• Timely invoice generation: AR teams that previously spent hours of manual effort on generating invoices can now invoice clients on autopilot. Some of the modern billing tools allow businesses to set up recurring schedules to generate invoices automatically, cutting down on the time spent on repetitive efforts as well as reducing invoicing errors that are prone to occur given the complex nature of today’s pricing models.
  • Increased visibility of overdue payments and bad debts: Leveraging automated tools also enables businesses to gain greater visibility over their cash flow, identify late-paying customers or bad debts, and manage payments from a centralized dashboard.
  • Effortless payment reminders: Following up with customers on pending payments should not be hard. Automated billing tools on the market today come loaded with functionalities like email templates and automated dunning sequences that let you send out payment follow-ups and reminders about reaching a certain threshold, overages, or failed payment alerts.
  • Enhanced reporting capabilities: Modern billing tools with automation capabilities help AR teams track payment statuses on the go. They come with integrated dashboard capabilities and advanced reporting features that provide real-time updates on the critical metrics top management teams rely on.
  • Scalable billing and collection systems: For businesses looking to scale up their operations and manage collections in bulk, automated tools reduce the administrative burden on AR teams, allowing them to scale up with ease and in a cost-effective manner. These tools also enable you to stratify your receivables and maximize ROI by prioritizing high-value accounts. This way, your AR teams can focus more on strategic aspects and on invoices that make up the bulk of your outstanding receivables.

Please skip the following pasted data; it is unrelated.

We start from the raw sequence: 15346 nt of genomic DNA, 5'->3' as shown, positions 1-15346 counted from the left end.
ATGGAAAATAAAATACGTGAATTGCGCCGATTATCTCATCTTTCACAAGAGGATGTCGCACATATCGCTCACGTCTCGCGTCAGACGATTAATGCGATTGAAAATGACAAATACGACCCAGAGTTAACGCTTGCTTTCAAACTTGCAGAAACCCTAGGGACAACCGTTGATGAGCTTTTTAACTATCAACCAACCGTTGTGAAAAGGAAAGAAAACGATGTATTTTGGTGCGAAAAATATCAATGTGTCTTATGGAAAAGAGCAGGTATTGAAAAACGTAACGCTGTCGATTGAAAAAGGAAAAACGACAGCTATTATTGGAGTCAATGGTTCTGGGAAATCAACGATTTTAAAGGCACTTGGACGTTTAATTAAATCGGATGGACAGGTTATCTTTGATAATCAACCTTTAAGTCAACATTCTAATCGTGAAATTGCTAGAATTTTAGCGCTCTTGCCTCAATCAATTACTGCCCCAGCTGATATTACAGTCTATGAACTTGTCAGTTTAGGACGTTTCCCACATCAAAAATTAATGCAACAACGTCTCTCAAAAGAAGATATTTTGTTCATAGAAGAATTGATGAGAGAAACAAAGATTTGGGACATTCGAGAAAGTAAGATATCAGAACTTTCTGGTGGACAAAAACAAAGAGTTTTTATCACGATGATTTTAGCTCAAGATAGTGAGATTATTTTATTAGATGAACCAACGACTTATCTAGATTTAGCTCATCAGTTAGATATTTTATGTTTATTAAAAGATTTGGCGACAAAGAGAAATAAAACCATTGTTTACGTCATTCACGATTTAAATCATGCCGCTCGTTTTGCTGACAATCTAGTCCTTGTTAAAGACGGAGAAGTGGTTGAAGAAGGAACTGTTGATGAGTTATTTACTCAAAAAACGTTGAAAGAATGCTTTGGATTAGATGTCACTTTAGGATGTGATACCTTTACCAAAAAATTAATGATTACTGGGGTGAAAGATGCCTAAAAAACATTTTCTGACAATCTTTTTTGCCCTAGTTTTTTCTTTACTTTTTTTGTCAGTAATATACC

Optimize your AR processes with Zenskar

Globally, top-performing organizations are spending less time on the AR process cycle and relying on modern billing tools like Zenskar to prioritize high-dollar accounts and collect payments in days instead of weeks.

Read how Zenskar’s fully automated billing system saved 250 hours of grunt work for 100ms.

In addition to automating the end-to-end billing and invoicing processes, there are a few advanced AR functionalities that set Zenskar apart from the rest of the tools out there.

With Zenskar, you can:

  • Scale your debt communications with branded email templates
  • Segment customers based on key attributes like customer aging status, geography, and payment status
  • Leverage customized dunning sequences to prioritize high-risk accounts
  • Add payment links directly to the invoice 
  • Track and map refunds and reversals by invoices and customers
  • Measure usage data and set up usage alerts for your customers
  • Access reports in real time and stay compliant with evolving regulations 

The best part? You can do all this without relying on engineering bandwidth.

Experience efficient and faster payment collections

As central banks lift rates and raising funding from external sources becomes a painstakingly difficult task by the day, CFOs are prioritizing enhancing the accounts receivable process more than before.

Zenskar’s advanced debt management capabilities work much like an email management software within your billing system. Businesses now have the option to use customizable branded templates and send out timely payment reminders. Apart from personalizing debt communications and sending them at scale, businesses can also configure preferred payment methods and manage all things payment (payment status, partial payments, reversals) from a single dashboard.

Reimagine your AR process cycle with Zenskar. Book a demo today!

Frequently Asked Questions (FAQs)

1. What are the steps in the AR process?

The steps in the AR process include the customer raising an order, assessing the customer’s creditworthiness, generating an invoice, sending payment reminders, settling invoice disputes, writing off uncollectible debts, processing payments, and managing AR reporting.

2. Why do you need to automate the accounts receivable process?

By automating the accounts receivable process, businesses can benefit from speeding up invoice generation and reducing manual billing errors. They can also improve cash flow with automated reminders, track overdue payments, and access real-time reports and critical metrics. Automated tools also come with advanced billing and collection features that enable businesses to scale up and process a large volume of receivables.

3. What is the difference between accounts receivable and accounts payable?

Accounts receivable is the money that is due to a business for a product purchased or service provided, whereas accounts payable is the amount that a business owes to vendors or suppliers.